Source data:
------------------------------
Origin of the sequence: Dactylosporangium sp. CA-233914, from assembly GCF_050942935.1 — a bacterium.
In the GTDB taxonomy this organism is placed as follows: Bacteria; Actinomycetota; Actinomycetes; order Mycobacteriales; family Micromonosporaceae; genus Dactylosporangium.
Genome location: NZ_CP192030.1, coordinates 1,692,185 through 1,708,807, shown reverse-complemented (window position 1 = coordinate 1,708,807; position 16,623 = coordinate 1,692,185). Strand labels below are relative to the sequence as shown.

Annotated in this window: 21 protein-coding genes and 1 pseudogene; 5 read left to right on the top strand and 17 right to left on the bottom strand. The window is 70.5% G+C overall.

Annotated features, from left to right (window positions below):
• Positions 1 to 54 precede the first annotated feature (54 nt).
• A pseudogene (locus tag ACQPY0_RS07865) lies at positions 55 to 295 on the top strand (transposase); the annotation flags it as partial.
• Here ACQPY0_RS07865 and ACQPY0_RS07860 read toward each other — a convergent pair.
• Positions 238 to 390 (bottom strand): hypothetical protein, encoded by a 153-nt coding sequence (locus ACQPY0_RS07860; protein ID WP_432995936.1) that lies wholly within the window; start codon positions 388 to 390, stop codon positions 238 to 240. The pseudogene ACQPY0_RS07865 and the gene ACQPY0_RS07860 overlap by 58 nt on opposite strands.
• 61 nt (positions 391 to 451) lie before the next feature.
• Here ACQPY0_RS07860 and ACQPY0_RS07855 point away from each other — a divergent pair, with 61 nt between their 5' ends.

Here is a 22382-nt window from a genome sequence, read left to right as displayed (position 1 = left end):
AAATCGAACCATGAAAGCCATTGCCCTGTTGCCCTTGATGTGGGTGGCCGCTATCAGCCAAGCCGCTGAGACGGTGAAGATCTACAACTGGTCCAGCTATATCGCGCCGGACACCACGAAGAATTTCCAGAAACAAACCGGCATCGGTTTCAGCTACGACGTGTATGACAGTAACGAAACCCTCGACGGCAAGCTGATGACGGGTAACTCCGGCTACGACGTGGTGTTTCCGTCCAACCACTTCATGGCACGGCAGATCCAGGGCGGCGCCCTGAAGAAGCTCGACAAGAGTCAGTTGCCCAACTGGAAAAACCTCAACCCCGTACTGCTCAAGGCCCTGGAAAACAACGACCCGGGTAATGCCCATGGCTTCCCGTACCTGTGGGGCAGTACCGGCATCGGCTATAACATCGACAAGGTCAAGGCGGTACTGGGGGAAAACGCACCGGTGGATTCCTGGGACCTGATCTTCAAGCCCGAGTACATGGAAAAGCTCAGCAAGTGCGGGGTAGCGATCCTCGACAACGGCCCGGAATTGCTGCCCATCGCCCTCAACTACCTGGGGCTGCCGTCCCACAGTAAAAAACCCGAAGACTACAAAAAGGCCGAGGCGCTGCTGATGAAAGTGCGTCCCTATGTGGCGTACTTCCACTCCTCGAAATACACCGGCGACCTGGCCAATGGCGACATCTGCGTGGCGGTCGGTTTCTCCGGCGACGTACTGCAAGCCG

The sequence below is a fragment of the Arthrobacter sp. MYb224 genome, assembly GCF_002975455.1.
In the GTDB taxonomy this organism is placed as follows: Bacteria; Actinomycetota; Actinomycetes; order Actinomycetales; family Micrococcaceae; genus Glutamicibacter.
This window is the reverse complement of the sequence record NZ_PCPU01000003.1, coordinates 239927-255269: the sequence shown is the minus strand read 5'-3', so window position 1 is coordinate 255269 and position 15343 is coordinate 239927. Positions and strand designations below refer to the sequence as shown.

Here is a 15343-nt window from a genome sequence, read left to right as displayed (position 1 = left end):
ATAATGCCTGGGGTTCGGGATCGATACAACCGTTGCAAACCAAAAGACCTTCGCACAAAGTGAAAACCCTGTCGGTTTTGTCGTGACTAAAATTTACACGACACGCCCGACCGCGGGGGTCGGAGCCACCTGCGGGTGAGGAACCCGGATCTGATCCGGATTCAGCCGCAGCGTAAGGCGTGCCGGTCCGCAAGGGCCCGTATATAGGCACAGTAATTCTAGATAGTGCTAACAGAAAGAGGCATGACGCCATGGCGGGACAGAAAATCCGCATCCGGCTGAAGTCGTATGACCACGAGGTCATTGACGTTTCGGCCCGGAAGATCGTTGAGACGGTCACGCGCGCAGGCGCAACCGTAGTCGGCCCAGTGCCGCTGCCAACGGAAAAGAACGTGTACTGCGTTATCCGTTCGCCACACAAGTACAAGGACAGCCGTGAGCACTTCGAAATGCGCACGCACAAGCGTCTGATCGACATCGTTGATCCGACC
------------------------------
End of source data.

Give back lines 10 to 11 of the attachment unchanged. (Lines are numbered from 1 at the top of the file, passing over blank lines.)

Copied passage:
• 61 nt (positions 391 to 451) lie before the next feature.
• Here ACQPY0_RS07860 and ACQPY0_RS07855 point away from each other — a divergent pair, with 61 nt between their 5' ends.